Monday, October 08, 2007

Pakistani Taliban besieged, but confident

This report by Suzanna Koster on the Taliban reveals the continued confidence and zeal of the movement: her informant tells her "everybody is on the road to get training in suicide attacks . . ." The culture -- the conventional practices produced by those organizing the Taliban -- have made suicide seem natural to the foot soldiers, the right thing to do by upright people. One wonders if any of them ever has any doubts. Despite the popular images of culture it is pliable, always changing, always manipulable (although not always successfully). We can see it elsewhere.
In our own society, how many doubts do folks have about practices that seem to becoming conventional here, the practice of "remanding" prisoners to countries that torture, indeed the practice of torturing our prisoners even within our borders? American culture is changing before our eyes and scarcely anyone notices.
Click on the title for a link to the whole article.

By Suzanna Koster
Christian Science Monitor

"The 26-year-old Pakistani pro-Taliban militant Majnoon used to openly vice patrol in his hometown ... But since a peace agreement in his area ended two months ago, the Pakistani Army is after him, and he says he can no longer go after those who violate Islamic social norms. But he still wants to continue his struggle for an Islamic state in Afghanistan.'Now the training camps over here are shunned, and everybody is on the road to get training in suicide attacks and other tactics inside Afghanistan,' says Majnoon"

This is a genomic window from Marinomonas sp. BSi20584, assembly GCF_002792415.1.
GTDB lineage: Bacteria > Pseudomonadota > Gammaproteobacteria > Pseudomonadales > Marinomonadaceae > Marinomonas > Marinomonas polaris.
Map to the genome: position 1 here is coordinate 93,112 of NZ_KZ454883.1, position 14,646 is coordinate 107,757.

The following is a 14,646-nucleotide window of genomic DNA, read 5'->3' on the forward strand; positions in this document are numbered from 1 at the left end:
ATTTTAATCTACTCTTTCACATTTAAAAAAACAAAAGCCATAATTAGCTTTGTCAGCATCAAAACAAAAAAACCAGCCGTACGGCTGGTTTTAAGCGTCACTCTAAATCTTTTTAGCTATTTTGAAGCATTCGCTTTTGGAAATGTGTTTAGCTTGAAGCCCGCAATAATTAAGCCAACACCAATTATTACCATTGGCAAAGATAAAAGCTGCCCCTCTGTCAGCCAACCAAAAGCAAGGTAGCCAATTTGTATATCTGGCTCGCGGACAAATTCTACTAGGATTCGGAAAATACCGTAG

"the NATO and US forces in Afghanistan now face more threats from Pakistani pro-Taliban militants than before a controversial peace agreement was broken."

"Pro-Taliban militants and the Pakistani government signed a heavily criticized peace agreement in February 2005 and September 2006. The Pakistani Army agreed to reduce its presence in tribal areas if the militants would stop attacking the Pakistani Army and forces in Afghanistan.But many analysts and observers said that the peace agreement provided free cross-border movement for Taliban fighters, thereby increasing violence and instability."

"Last July, the agreement came to an end following a standoff between the Pakistani military and militants in Islamabad's Lal (Red) Mosque."
"Indeed, a new United Nations report shows an upsurge in violence"

" It ... said that 100,000 troops and 1,000 military posts were put along the Pakistan-Afghanistan border.But militants maintain that crossing the border is easy"

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